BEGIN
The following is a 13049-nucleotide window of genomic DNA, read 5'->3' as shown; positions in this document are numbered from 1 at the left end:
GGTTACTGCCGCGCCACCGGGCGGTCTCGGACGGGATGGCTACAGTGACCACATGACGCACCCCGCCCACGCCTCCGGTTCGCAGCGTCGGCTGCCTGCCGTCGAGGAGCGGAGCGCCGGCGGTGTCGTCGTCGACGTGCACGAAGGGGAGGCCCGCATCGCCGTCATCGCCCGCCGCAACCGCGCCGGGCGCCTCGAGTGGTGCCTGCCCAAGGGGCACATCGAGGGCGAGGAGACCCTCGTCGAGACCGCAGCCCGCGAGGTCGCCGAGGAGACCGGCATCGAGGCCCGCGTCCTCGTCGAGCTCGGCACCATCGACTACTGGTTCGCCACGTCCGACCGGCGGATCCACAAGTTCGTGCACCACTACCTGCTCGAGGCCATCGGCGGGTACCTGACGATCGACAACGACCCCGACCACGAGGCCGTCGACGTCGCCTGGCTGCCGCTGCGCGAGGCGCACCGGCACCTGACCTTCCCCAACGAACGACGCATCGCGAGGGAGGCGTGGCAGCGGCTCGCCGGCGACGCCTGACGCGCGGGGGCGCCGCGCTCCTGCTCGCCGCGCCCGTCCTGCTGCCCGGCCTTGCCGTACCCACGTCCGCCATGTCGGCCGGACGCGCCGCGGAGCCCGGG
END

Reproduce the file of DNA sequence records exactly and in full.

The following is a 13049-nucleotide window of genomic DNA, read 5'->3' as shown; positions in this document are numbered from 1 at the left end:
GGTTACTGCCGCGCCACCGGGCGGTCTCGGACGGGATGGCTACAGTGACCACATGACGCACCCCGCCCACGCCTCCGGTTCGCAGCGTCGGCTGCCTGCCGTCGAGGAGCGGAGCGCCGGCGGTGTCGTCGTCGACGTGCACGAAGGGGAGGCCCGCATCGCCGTCATCGCCCGCCGCAACCGCGCCGGGCGCCTCGAGTGGTGCCTGCCCAAGGGGCACATCGAGGGCGAGGAGACCCTCGTCGAGACCGCAGCCCGCGAGGTCGCCGAGGAGACCGGCATCGAGGCCCGCGTCCTCGTCGAGCTCGGCACCATCGACTACTGGTTCGCCACGTCCGACCGGCGGATCCACAAGTTCGTGCACCACTACCTGCTCGAGGCCATCGGCGGGTACCTGACGATCGACAACGACCCCGACCACGAGGCCGTCGACGTCGCCTGGCTGCCGCTGCGCGAGGCGCACCGGCACCTGACCTTCCCCAACGAACGACGCATCGCGAGGGAGGCGTGGCAGCGGCTCGCCGGCGACGCCTGACGCGCGGGGGCGCCGCGCTCCTGCTCGCCGCGCCCGTCCTGCTGCCCGGCCTTGCCGTACCCACGTCCGCCATGTCGGCCGGACGCGCCGCGGAGCCCGGG